Publisher – Hardie Grant (in Australia)
Pages – 96
The book is 21.3cm x 27.4cm along with the others in the series. The cover is a glossy card in black and white image from the book with red accents. The spine is the same red, and really looks lovely with the others in the series. The spine is lightly glue bound, which means it is fairly pliable after some use.
Images are double sided, which is a shame, but the paper is quite thick. I had no bleeding or shadowing with water based markers or fineliners, and no issues with pencil marks. The paper is the same slightly yellow textured paper from the first book, which I know is not the preference of some colourists! The U.K. version (available on the Book Depository via the link above) has been published with bright white paper.
Some images do enter the spine, but I’ve found that the spine is quite pliable, enabling you to get to the entirety of the image.
One handy feature is the last 16 pages of the book – these contain full colour concept art and stills from the movies to give you inspiration or a reference for the images within.
As the title suggest, this book is primarily made up of characters and sets from the books and movies. Starting with Harry and Hagrid on the very first trip to Diagon Alley, and ending with a portrait of He Who Must Not Be Named, this is an amazing range of people and places from the series!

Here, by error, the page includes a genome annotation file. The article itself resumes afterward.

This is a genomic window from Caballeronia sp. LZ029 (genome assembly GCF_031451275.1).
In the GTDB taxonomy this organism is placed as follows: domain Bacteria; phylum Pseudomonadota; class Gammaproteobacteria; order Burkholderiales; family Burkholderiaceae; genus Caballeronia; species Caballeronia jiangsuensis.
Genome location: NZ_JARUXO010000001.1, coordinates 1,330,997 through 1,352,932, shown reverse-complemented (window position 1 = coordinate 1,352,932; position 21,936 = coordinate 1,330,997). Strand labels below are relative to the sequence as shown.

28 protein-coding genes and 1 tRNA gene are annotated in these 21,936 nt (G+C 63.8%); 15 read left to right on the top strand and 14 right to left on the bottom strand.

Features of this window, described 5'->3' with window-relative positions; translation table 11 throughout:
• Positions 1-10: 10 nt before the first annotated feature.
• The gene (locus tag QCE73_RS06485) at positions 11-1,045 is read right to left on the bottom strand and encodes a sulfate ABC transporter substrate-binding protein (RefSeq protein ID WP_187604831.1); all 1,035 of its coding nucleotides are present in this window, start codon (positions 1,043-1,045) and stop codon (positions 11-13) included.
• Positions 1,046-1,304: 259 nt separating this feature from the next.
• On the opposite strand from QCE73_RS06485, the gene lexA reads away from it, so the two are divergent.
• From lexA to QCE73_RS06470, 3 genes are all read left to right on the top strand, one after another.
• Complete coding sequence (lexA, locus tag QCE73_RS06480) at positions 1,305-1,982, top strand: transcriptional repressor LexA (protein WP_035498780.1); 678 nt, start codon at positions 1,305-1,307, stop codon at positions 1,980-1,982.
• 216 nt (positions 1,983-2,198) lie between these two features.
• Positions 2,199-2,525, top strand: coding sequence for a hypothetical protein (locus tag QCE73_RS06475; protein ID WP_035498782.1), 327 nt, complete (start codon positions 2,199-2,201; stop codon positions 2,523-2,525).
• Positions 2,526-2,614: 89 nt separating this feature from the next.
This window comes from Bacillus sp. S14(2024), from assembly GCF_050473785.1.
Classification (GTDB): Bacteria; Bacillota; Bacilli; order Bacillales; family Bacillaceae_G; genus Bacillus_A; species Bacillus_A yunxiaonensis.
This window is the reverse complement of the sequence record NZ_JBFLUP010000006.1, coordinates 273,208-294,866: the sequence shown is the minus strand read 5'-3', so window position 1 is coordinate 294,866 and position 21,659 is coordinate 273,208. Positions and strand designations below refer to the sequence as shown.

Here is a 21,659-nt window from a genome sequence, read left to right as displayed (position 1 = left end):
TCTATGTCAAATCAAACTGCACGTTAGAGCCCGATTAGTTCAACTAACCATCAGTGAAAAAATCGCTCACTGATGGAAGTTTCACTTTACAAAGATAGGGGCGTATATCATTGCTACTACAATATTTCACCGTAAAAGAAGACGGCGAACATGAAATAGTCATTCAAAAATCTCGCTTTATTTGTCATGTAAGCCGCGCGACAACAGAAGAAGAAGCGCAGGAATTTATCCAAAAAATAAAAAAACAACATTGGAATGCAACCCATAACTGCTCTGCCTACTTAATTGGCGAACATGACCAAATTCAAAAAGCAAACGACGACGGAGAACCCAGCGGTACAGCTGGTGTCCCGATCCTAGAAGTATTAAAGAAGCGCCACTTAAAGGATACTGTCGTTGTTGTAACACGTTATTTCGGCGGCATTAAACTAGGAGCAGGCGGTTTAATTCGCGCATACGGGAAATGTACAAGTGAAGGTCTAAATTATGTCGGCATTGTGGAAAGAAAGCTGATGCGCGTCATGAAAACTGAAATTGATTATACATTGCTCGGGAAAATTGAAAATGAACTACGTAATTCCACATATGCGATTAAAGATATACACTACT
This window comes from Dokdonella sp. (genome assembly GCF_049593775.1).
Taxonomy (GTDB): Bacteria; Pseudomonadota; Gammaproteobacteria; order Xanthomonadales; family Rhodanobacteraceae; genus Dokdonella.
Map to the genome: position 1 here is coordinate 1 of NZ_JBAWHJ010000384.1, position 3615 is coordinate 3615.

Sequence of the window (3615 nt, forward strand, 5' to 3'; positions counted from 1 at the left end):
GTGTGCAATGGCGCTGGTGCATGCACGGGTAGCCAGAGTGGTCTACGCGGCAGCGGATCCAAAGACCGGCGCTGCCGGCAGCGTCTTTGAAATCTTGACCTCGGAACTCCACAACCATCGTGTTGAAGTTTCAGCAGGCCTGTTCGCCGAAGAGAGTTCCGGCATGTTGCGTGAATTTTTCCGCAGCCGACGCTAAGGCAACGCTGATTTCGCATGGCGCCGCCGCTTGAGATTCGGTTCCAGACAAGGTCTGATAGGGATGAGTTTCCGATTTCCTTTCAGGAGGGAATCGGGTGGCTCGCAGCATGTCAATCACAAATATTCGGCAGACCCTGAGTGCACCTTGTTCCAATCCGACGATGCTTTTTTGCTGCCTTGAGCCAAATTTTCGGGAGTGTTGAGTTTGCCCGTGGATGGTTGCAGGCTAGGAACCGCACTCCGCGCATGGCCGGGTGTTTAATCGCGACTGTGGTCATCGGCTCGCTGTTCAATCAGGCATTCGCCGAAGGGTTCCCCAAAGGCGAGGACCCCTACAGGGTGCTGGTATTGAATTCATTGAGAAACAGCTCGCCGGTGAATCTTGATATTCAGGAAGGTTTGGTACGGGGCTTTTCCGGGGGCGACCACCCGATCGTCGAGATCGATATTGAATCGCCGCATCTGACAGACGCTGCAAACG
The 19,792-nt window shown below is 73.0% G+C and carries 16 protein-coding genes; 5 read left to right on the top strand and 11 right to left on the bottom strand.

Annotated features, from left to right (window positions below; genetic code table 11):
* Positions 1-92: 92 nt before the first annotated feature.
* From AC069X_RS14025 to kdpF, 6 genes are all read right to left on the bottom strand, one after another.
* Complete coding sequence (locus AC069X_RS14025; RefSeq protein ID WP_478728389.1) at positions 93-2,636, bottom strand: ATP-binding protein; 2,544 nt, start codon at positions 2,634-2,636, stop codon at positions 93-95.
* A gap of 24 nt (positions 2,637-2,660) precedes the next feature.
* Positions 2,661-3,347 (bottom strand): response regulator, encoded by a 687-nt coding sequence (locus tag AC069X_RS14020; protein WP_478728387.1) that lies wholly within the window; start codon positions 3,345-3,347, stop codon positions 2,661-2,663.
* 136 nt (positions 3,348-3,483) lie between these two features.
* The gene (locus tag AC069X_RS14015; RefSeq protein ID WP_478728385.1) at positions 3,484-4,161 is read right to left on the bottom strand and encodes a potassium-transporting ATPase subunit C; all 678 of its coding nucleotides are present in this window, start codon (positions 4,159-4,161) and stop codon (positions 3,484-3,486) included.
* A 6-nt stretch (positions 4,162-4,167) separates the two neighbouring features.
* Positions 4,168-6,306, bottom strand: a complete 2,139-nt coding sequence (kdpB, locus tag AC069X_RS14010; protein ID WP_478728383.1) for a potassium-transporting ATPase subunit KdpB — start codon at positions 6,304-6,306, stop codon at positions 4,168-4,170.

There is an equal distribution of people and places throughout the book. These come in the form of scenes, portraits, double page spreads of classrooms and halls, and a few scattered ‘pattern’ pages containing wands, quidditch tools and more. The filler images are much less than the previous books, there are very few images that seem as if they don’t belong.
Despite being illustrated by more than one artist, there is a feeling of consistency, not only within this book, but throughout the entire series.
Intricacy varies a little, but most of the images are quite detailed. The scenery and double page spreads contain mainly small areas, although there are larger areas within the images. Line thickness remains quite thing throughout.
If you’re a Harry Potter or fantasy fan, this book will most likely put a smile on your face. The variety of people, places and style of image makes it easy to find an image to suit my mood and concentration level.
It’s a fantastic book for feeling anxious – the combination of well loved story, and fantasy imagery is very soothing.
The line consistency and intricacy does vary quite a lot, so if you are a person with a vision impairment or fine motor issues, please have a look at the images first. I think there is definitely something for everyone in this book though!
I hope you’ve enjoyed this review